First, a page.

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I've edited the previous post with some working code for convenience.

The follow code (ARC'ed) seems to leak and will crash the sim or the device after running for a short period of time:

#define kROWS 100
#define kCols 34

void run();

static ViewController *instance;

@interface ViewController ()
@property (nonatomic, strong) NSMutableArray *nsBackColor;

@implementation ViewController

- (void)viewDidLoad
    [super viewDidLoad];
    // Do any additional setup after loading the view, typically from a nib.
    self.nsBackColor = [NSMutableArray arrayWithCapacity:1];
    instance = self;

    // set up a '2D array'
    for (int x = 0; x < kROWS; x++) {
        [self.nsBackColor addObject:[NSMutableArray arrayWithCapacity:1]];
        for (int y = 0; y < kCols; y++) {
            [[self.nsBackColor objectAtIndex:x] addObject:[UIColor whiteColor]];

    dispatch_async(dispatch_get_global_queue(DISPATCH_QUEUE_PRIORITY_DEFAULT, 0), ^{

- (void)plotColor:(UIColor *)color atX:(short)x andY:(short)y {
    [[self.nsBackColor objectAtIndex:x] replaceObjectAtIndex:y withObject:color];

- (void)didReceiveMemoryWarning
    [super didReceiveMemoryWarning];
    // Dispose of any resources that can be recreated.


void plot(short xLoc, short yLoc,
              short backRed, short backGreen, short backBlue) {

    @autoreleasepool {
        [instance plotColor:[UIColor colorWithRed:((float)backRed/100)
                        atX:xLoc andY:yLoc];

void run() {
    short x = 0;
    short y = 0;
    short backRed = 0;
    short backGreen = 0;
    short backBlue = 0;

    while (true) {
        if (x >= kROWS) {
            x = 0;

        if (y >= kCols) {
            y = 0;

        backRed = arc4random() % 255;
        backBlue = arc4random() % 255;
        backGreen = arc4random() % 255;

        plot(x, y, backRed, backGreen, backBlue);


If I let this run on the device or the simulator long enough (a couple minutes) I'll receive either an mmap malloc error (sim) or a memory warning (device) and crash.

Going through Instruments Allocations I can see +[UIColor colorWithRed:green:blue:alpha:] start to ballon until finally hitting the memory wall.

I can assign the UIColor to a property (directly or by doing a copy), say self.myColor = color, and there is no such leak.

I can do this too:

[[self.nsBackColor objectAtIndex:x] replaceObjectAtIndex:y withObject:[self description]];

and I get the same leak.

It seems to me that object replaced in the array (and yes, this did originally start as a 2D c array but I thought that was the issue) is forever lost and leaked and not properly released.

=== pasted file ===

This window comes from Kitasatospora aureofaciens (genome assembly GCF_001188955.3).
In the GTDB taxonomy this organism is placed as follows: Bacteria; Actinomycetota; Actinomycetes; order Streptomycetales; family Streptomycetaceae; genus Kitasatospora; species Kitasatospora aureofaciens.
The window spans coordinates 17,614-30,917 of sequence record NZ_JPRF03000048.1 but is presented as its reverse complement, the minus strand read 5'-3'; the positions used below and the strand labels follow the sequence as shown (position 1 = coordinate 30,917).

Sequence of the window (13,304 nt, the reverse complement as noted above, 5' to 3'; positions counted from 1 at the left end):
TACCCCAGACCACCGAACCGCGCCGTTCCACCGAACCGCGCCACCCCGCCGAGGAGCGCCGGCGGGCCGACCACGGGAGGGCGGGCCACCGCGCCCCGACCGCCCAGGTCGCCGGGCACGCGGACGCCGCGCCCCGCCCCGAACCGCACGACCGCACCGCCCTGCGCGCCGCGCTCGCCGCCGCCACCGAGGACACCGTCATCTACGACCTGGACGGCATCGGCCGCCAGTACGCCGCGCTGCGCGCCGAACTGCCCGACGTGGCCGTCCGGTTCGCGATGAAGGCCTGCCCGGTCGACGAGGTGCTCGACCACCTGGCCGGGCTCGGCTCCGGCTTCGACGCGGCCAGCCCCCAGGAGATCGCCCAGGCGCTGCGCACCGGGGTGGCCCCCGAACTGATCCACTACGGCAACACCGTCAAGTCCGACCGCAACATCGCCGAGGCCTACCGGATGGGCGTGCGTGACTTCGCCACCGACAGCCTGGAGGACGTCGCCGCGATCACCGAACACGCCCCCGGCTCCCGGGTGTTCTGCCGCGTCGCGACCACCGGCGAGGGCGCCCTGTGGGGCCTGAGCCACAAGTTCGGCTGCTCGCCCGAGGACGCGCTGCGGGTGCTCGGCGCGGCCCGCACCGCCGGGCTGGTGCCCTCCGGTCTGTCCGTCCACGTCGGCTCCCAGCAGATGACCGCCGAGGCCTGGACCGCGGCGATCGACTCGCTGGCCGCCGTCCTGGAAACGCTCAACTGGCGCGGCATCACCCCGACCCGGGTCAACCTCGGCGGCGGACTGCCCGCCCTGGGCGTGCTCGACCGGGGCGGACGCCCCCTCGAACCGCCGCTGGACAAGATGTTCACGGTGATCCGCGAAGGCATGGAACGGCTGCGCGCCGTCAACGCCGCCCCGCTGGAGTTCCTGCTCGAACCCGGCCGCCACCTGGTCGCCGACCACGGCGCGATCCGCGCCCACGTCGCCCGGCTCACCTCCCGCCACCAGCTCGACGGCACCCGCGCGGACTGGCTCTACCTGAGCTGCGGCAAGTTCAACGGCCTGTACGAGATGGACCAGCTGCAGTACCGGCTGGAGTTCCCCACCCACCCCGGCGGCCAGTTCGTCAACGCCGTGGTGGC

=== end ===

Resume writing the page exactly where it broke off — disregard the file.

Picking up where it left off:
This would be the Instruments->Allocations after running for a short period of time:


Any help would be much appreciated and more information can be provided.

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Have you looked at this in Instruments to confirm your suspicions about the leak? –  Josh Caswell Feb 26 '13 at 1:30
You bet. Added an image. –  Sandoze Feb 26 '13 at 2:02
When does the main runloop get a chance to drain the autorelease pool? Will usleep allow this or will the while (true) prevent the main runloop from clearing the autorelease pool? –  Robotic Cat Feb 26 '13 at 3:12
Excellent point. If you break point and check the run() method loop it runs on Thread 2 (Thread 2, Queue : com.apple.root.default-priority) and so does the call to plotColor. Adding a dispatch to run on the main thread: - (void)plotColor:(UIColor *)color atX:(short)x andY:(short)y { dispatch_async(dispatch_get_main_queue(), ^{ [[self.nsBackColor objectAtIndex:x] replaceObjectAtIndex:y withObject:color]; }); } Results in the same memory leak. Also, setting a property strong in this loop on Thread 2 never creates the leak I'm seeing. –  Sandoze Feb 26 '13 at 3:49

1 Answer 1

What is happening is that you are creating an autorelease pool at every iteration. So the following line runs every time with a new autorelease pool:

[[self.nsBackColor objectAtIndex:x] replaceObjectAtIndex:y withObject:color];

Therefore color increases its reference count within the local pool by one, while [[self.nsBackColor objectAtIndex:x] objectAtIndex:y] decreases its reference count within the local pool by one. But here's the catch: That item was color in the previous iteration, which had its reference count managed by the previous pool that you drained/released earlier.

So what should have happened is as the previous pool was released in the previous iteration, that object was released. Its reference count was 2 (one for [UIColor colorWith...], one for adding to the array), so it should have received 2 release messages as soon as the pool was drained, and the pointer in [[self.nsBackColor objectAtIndex:x] objectAtIndex:y] should be left dangling until you replace it in the current iteration with a pointer to color.

Clearly that's not happening exactly the way it's supposed to be, or the way I understand it. However, the @autoreleasepool {} directive is clearly misplaced. It should be around the while (true) loop, or removed altogether in favor of the thread's pool.

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